A joint report by two rights organizations accuses Iran's state-controlled television of airing the forced confessions of at least 355 individuals between 2009 and 2019 to create fear and repress dissent.
The report, released on June 25 by the London-based Justice for Iran (JFI) and the Paris-based International Federation For Human Rights, highlights the Islamic republic’s long-standing practice of forcing detainees to confess to charges dictated to them by their interrogators and the involvement of state TV in the production and broadcast of the coerced statements.
The report says Iran's state broadcaster, IRIB, has become a "means of mass suppression" that in collaboration with the Intelligence Ministry and the Islamic Revolutionary Guards Corps (IRGC), is actively involved in human rights violations.
"IRIB is not simply a media organization and by no means an independent one, but rather an organ of state suppression that uses the tools of mass communication," the report says.
Former detainees and others have outlined in the report details of how they were coached by state television reporters to read from whiteboards.
"The recording was stopped several times, and the process was repeated until the interrogators or IRIB reporters were satisfied that the detainee had answered the questions in a 'natural' manner," the report said.
'Torture And Intimidation'
Some recounted being beaten, threatened with sexual violence, and having their loved ones used against them to extract false testimonies later aired on state television news segments, magazines, and programs that masqueraded as documentaries, the report said.
Women’s rights activist Farzaneh Jalali told JFI that personal photos of her with her boyfriend were frequently used by her interrogators to exert pressure on her while Swedish-Iranian scholar Ahmadreza Jalali wrote in a letter from prison that his interrogators threatened that they would arrest and hurt his two small children if he refused to make an on-camera confession.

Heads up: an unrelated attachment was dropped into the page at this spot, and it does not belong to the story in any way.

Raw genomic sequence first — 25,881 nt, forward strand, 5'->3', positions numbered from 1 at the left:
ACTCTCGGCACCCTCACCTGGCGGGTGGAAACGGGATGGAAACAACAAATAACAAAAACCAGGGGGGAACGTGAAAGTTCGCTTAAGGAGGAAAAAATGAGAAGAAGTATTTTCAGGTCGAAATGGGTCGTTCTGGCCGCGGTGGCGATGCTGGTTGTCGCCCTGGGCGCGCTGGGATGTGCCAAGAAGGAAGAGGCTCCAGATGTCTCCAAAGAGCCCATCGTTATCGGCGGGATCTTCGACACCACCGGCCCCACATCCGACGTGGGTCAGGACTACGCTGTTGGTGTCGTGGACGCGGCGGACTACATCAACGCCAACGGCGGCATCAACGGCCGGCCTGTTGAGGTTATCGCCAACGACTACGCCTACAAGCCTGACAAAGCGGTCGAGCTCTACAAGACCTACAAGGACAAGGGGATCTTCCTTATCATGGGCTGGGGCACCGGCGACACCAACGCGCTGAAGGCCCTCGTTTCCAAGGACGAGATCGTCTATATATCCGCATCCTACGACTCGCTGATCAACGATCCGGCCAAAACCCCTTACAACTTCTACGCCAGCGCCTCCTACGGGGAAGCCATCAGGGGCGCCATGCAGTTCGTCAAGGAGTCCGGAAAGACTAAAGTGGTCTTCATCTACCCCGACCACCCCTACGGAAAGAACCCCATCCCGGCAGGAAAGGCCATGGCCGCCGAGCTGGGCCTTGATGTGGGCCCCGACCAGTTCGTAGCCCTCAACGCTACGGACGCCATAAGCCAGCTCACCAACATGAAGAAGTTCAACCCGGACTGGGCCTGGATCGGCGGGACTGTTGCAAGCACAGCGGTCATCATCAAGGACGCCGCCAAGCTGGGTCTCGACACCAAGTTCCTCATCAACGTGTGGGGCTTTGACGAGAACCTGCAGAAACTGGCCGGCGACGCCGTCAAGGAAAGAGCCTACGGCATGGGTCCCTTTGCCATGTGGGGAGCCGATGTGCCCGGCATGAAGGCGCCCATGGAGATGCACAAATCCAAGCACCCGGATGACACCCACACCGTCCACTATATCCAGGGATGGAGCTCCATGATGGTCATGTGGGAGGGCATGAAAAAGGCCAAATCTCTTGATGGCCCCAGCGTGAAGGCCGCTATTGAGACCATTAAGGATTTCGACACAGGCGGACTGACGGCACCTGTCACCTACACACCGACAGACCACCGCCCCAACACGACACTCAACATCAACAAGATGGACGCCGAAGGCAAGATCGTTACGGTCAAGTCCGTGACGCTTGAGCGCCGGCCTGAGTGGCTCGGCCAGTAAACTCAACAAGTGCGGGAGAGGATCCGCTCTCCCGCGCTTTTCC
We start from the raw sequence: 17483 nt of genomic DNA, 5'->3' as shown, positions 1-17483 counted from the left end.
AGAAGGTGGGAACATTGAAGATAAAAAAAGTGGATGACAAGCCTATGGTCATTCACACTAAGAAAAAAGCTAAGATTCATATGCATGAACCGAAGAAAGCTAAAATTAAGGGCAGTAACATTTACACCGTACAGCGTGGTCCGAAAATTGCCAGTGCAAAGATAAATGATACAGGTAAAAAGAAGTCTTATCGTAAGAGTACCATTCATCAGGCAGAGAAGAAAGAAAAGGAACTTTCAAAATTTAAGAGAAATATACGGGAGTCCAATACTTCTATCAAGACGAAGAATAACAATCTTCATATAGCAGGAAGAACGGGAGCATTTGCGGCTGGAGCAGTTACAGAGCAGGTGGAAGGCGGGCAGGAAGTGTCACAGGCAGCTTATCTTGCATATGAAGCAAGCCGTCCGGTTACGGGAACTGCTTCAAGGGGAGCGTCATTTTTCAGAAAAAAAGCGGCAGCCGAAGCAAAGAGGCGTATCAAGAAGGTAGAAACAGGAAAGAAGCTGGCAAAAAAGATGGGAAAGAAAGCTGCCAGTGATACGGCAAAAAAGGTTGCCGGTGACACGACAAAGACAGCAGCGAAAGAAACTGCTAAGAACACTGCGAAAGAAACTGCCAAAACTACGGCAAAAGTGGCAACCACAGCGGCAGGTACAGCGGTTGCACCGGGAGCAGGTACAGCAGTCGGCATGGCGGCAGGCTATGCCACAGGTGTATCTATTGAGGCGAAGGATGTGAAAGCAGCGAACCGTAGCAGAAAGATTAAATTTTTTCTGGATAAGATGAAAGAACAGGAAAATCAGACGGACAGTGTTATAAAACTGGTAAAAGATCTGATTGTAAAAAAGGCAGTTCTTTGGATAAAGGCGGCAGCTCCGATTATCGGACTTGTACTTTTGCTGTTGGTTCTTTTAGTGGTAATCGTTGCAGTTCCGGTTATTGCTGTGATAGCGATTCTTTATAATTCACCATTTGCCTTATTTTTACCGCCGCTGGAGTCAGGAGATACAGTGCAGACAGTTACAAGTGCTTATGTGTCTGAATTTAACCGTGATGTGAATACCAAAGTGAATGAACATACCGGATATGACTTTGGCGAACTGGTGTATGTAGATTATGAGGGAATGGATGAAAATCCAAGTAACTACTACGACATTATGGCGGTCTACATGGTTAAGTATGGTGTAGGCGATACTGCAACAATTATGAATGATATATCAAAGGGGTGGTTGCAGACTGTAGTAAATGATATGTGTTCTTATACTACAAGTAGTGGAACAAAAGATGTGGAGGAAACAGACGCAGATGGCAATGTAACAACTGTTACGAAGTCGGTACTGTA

Washington sanctioned a bank supporting IRIB in November 2018. It had already imposed sanctions on the broadcaster's director, Abdulali Ali-Asgari, in May of that year.
The U.S. Treasury says IRIB "routinely broadcasts false news reports and propaganda, including forced confessions of political detainees." U.S. prosecutors allege that an IRIB staffer recruited a former U.S. Air Force intelligence analyst for the IRGC.
The June 25 report said the international community should recognize that the broadcast of forced confessions and defamatory content could constitute a form of torture while urging foreign states to adopt laws to prosecute those responsible.
JFI Co-Director Mohammad Nayyeri called on the European Union to suspend the entry of IRIB-affiliated officials and reporters into Europe, as well as their operations, until the practice is stopped.
"Iran has long escaped responsibility for coercing forced confessions," Nayyeri said.
"While Iran's state-run television is constantly airing programs that are the product of torture and intimidation, IRIB reporters freely travel and operate in Europe without any consequences," he said.
Iranian officials have not publicly reacted to the report.